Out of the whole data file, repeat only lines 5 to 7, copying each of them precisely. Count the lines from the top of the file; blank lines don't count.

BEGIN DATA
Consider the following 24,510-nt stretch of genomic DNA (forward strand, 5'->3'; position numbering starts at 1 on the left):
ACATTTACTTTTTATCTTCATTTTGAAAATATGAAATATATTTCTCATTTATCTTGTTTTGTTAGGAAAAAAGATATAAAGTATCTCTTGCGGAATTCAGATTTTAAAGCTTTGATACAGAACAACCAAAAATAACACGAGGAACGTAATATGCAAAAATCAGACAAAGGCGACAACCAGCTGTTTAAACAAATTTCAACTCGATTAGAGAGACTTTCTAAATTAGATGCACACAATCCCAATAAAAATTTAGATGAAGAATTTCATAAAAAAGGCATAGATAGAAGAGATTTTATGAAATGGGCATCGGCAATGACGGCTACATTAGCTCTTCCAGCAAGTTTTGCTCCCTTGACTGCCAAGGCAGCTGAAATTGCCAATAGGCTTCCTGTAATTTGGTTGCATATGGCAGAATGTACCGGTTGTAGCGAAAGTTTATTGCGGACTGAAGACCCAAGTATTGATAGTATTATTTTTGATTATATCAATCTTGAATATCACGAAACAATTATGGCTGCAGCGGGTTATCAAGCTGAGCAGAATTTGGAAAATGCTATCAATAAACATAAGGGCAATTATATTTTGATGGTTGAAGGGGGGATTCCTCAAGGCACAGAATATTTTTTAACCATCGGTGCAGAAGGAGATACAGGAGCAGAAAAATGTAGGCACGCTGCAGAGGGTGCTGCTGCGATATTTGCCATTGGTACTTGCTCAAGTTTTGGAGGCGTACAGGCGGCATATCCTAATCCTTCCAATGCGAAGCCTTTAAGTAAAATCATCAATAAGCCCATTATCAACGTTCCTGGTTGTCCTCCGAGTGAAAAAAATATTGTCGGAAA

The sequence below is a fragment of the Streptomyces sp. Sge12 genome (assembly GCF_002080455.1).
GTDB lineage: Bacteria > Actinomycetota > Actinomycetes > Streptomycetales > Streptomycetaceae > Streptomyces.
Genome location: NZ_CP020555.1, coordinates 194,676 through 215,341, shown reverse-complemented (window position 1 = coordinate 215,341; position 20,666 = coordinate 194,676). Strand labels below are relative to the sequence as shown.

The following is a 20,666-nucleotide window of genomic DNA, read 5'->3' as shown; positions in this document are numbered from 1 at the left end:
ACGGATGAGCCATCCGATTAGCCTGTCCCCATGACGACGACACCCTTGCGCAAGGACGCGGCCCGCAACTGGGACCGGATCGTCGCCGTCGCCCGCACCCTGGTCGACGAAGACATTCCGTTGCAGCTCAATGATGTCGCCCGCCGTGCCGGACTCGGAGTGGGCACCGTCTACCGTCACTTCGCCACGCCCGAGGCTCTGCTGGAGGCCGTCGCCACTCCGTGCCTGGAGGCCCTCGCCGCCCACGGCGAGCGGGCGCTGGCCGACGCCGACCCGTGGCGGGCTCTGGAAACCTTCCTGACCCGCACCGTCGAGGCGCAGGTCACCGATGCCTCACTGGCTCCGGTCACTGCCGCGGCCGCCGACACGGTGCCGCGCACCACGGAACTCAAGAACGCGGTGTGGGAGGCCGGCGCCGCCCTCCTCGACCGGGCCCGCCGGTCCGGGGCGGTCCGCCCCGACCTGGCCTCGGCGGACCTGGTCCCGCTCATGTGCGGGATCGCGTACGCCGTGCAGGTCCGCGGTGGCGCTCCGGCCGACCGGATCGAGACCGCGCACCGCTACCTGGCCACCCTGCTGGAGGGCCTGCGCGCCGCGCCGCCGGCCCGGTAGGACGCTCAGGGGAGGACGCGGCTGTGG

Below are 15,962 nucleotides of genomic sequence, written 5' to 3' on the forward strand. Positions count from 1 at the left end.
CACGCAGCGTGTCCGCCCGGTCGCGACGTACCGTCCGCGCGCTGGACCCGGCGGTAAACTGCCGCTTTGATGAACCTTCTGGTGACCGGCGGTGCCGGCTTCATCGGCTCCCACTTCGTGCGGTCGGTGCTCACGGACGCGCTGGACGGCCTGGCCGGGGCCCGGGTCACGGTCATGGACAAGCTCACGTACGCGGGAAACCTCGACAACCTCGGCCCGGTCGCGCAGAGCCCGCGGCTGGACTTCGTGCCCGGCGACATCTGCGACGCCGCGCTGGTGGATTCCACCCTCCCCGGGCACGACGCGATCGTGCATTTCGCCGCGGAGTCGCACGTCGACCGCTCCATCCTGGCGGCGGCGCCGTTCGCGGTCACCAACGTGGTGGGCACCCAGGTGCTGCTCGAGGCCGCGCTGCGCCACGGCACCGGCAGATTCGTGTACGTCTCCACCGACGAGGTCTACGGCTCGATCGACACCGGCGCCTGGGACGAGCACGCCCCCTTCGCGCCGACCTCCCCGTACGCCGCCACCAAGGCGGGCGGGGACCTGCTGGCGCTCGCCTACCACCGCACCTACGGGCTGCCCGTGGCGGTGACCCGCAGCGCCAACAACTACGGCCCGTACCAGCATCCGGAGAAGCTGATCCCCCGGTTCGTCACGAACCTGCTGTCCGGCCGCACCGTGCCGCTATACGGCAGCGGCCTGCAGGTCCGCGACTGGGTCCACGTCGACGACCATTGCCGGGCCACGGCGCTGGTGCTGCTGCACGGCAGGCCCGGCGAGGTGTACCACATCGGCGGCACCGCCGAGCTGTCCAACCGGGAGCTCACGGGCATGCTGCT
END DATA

Genome location: NZ_CP020555.1, coordinates 194,676 through 215,341, shown reverse-complemented (window position 1 = coordinate 215,341; position 20,666 = coordinate 194,676). Strand labels below are relative to the sequence as shown.

The following is a 20,666-nucleotide window of genomic DNA, read 5'->3' as shown; positions in this document are numbered from 1 at the left end:
ACGGATGAGCCATCCGATTAGCCTGTCCCCATGACGACGACACCCTTGCGCAAGGACGCGGCCCGCAACTGGGACCGGATCGTCGCCGTCGCCCGCACCCTGGTCGACGAAGACATTCCGTTGCAGCTCAATGATGTCGCCCGCCGTGCCGGACTCGGAGTGGGCACCGTCTACCGTCACTTCGCCACGCCCGAGGCTCTGCTGGAGGCCGTCGCCACTCCGTGCCTGGAGGCCCTCGCCGCCCACGGCGAGCGGGCGCTGGCCGACGCCGACCCGTGGCGGGCTCTGGAAACCTTCCTGACCCGCACCGTCGAGGCGCAGGTCACCGATGCCTCACTGGCTCCGGTCACTGCCGCGGCCGCCGACACGGTGCCGCGCACCACGGAACTCAAGAACGCGGTGTGGGAGGCCGGCGCCGCCCTCCTCGACCGGGCCCGCCGGTCCGGGGCGGTCCGCCCCGACCTGGCCTCGGCGGACCTGGTCCCGCTCATGTGCGGGATCGCGTACGCCGTGCAGGTCCGCGGTGGCGCTCCGGCCGACCGGATCGAGACCGCGCACCGCTACCTGGCCACCCTGCTGGAGGGCCTGCGCGCCGCGCCGCCGGCCCGGTAGGACGCTCAGGGGAGGACGCGGCTGTGG